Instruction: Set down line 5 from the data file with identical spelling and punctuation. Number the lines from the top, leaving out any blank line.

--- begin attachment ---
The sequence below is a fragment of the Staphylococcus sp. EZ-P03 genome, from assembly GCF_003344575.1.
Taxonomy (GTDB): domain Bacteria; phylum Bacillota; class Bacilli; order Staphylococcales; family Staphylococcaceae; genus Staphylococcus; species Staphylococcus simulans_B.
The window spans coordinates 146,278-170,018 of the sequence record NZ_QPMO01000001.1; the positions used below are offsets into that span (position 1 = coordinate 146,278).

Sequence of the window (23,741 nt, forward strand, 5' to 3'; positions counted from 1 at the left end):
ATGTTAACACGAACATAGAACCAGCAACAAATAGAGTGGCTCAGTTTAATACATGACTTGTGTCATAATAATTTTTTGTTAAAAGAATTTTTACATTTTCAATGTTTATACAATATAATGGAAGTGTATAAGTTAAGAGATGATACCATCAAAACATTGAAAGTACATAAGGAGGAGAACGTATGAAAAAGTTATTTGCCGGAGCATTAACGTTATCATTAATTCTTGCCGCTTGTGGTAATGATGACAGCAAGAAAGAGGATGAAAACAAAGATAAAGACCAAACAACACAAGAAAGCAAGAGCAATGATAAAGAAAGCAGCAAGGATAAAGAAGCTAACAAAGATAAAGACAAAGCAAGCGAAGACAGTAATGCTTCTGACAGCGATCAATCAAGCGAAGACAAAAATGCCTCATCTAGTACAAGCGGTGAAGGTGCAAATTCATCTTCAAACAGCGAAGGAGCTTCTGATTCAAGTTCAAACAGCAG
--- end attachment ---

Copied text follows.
ATGTTAACACGAACATAGAACCAGCAACAAATAGAGTGGCTCAGTTTAATACATGACTTGTGTCATAATAATTTTTTGTTAAAAGAATTTTTACATTTTCAATGTTTATACAATATAATGGAAGTGTATAAGTTAAGAGATGATACCATCAAAACATTGAAAGTACATAAGGAGGAGAACGTATGAAAAAGTTATTTGCCGGAGCATTAACGTTATCATTAATTCTTGCCGCTTGTGGTAATGATGACAGCAAGAAAGAGGATGAAAACAAAGATAAAGACCAAACAACACAAGAAAGCAAGAGCAATGATAAAGAAAGCAGCAAGGATAAAGAAGCTAACAAAGATAAAGACAAAGCAAGCGAAGACAGTAATGCTTCTGACAGCGATCAATCAAGCGAAGACAAAAATGCCTCATCTAGTACAAGCGGTGAAGGTGCAAATTCATCTTCAAACAGCGAAGGAGCTTCTGATTCAAGTTCAAACAGCAG